It has long been recognized that “the proper functioning of our grand jury system depends upon the secrecy of grand jury proceedings.” Douglas Oil Co. of Cal. v. Petrol Stops Nw., 441 U.S. 211, 218 (1979); see also Fed. R. Crim. P. 6(e)(2). Disclosure of grand jury proceedings is permitted in certain limited circumstance, however, including upon a showing that a “ground may exist to dismiss the indictment because of a matter that occurred before the grand jury.” Fed. R. Crim. P. 6(e)(3)(E)(ii). Because “a presumption of regularity attaches to grand jury proceedings”; United States v. Leung, 40 F.3d 577, 581 (2d Cir. 1994); “a defendant seeking the disclosure of grand jury materials bears a heavy burden”; United States v. Schlegel, 687 Fed.Appx. 26, 30 (2d Cir. 2017) (summary order), cert. denied sub nom. Hatfield v. United States, 138 S.Ct. 182 (2017). He must demonstrate that he has a “particularized need” for the grand jury materials at issue. Pittsburgh Plate Glass Co. v. United States, 360 U.S. 395, 400 (1959); United States v. Moten, 582 F.2d 654, 662 (2d Cir. 1978); United States v. Smith, 105 F.Supp.3d 255, 259 (W.D.N.Y. 2015). “A party makes a showing of particularized need by proving ‘that the material they seek is needed to avoid a possible injustice in another judicial proceeding, that the need for disclosure is greater than the need for continued secrecy, and that their request is structured to cover only material so needed.'” In re Grand Jury Subpoena, 103 F.3d 234, 239 (2d Cir.1996) (quoting Douglas Oil Co. of Cal., 441 U.S. at 222).

         Although the Second Circuit Court of Appeals has not squarely addressed the issue, “courts within the Second Circuit Court of Appeals have consistently held that obtaining grand jury instructions requires a showing of particularized need.” Smith, 105 F.Supp.3d at 259 (collecting cases); see also United States v. Faltine, No. 13-cr-00315 (KAM), 2014 WL 4370811, at *5 (E.D.N.Y. Sept. 2, 2014) (“a ‘defendant is not routinely entitled to grand jury . . . instructions in order to engage in a fishing expedition in hopes of uncovering an impropriety or defect in the proceeding where he has no basis to conclude that an impropriety or defect exists.'”) (quoting United States v. Abounnajah, No. 91-cr-00146, 1991 WL 42895, at *2 (E.D.N.Y. Mar. 26, 1991)). The Defendant contends that “these cases are wrong” and urges this Court to follow precedent from courts in the Ninth Circuit Court of Appeals, [3] which has adopted a relaxed disclosure rule for ministerial grand jury materials, including grand jury instructions. United States v. Alter, 482 F.2d 1016, 1029 n.21 (9th Cir. 1973) (“The proceedings before the grand jury are secret, but the ground rules by which the grand jury conducts those proceedings are not.”); United States v. Belton, No. 14-cr-00030 (JST), 2015 WL 1815273, at *3 (N.D. Cal. Apr. 21, 2015) (“The legal instructions given to the grand jury regarding the charges on which they are deliberating are a part of the ‘ground rules' by which the grand jury conducts its proceedings.”) (collecting cases); cf. In re Grand Jury Subpoena, 103 F.3d at 239 (“The law of this circuit is clear that, once a proceeding falls under Rule 6(e), it receives a presumption of secrecy and closure.”).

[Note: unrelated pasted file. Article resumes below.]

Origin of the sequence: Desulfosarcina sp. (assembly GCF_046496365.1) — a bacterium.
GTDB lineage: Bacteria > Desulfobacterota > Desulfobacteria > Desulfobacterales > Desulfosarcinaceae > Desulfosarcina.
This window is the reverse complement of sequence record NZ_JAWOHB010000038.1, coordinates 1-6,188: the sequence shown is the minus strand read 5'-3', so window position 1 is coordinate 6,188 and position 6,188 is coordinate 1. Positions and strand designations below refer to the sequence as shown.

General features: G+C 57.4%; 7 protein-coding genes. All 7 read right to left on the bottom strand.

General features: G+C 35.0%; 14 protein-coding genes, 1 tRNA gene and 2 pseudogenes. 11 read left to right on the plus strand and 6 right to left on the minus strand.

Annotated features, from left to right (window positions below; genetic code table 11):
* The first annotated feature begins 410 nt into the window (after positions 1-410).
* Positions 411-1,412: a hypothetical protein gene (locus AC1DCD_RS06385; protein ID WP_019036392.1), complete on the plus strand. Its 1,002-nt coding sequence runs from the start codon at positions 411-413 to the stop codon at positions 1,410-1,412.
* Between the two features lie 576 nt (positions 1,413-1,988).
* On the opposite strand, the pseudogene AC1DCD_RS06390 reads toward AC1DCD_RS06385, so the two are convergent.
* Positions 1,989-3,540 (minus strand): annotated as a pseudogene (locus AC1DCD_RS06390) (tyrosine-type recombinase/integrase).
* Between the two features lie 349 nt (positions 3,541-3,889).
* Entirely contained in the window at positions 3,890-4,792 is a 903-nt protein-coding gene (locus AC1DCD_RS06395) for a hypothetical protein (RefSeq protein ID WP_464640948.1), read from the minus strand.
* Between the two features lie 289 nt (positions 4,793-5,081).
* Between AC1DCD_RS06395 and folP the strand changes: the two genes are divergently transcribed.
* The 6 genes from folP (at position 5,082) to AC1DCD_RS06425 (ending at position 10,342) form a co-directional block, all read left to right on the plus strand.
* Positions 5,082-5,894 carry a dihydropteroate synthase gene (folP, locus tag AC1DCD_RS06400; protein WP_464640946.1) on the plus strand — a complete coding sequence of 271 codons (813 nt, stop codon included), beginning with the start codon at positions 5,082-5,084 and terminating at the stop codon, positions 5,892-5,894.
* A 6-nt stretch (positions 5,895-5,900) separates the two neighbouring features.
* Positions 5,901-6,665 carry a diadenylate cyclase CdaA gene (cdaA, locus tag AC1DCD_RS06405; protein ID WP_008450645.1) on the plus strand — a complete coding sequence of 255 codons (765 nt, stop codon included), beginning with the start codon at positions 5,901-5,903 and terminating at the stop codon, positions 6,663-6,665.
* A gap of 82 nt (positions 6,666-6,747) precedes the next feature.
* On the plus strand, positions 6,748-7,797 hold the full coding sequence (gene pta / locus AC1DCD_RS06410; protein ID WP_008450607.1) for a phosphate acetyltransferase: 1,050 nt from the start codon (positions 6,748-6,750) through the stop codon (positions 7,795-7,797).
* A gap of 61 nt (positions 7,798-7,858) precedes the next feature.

The Court is not persuaded that such a relaxed approach adequately protects the long-recognized goals of grand jury secrecy. See In re Grand Jury Subpoena, 103 F.3d at 237. Indeed, “[legal] instructions [given to the Grand Jury] . . ., or the existence of such instructions goes to the substance of the charge being laid before the Grand Jury as well as how the Grand Jury is to proceed regarding the type and manner of produced evidence before the panel.” United States v. Larson, No. 07-cr-00304-S (HBS), 2012 WL 4112026, at *5 (W.D.N.Y. Sept. 18, 2012). Accordingly, affording these instructions the same level of secrecy as other grand jury materials is, in this Court's view, appropriate.

         Discussion

         The Defendant contends that a particularized need exists for disclosure of the grand jury instructions because there is reason to believe that the grand jury was not properly instructed concerning the element of specific intent. If that is true, the Defendant contends, he might be entitled to a dismissal of the second superseding indictment.

         The Defendant offers four reasons to question the accuracy of the Government's legal instructions to the grand jury: (1) the Government's first two indictments failed to allege that Chambers acted “knowingly”; (2) the second superseding indictment does not allege that Chambers acted with the specific intent that the robberies succeed; (3) the Government's purportedly inaccurate proposed jury instructions on the charge of ...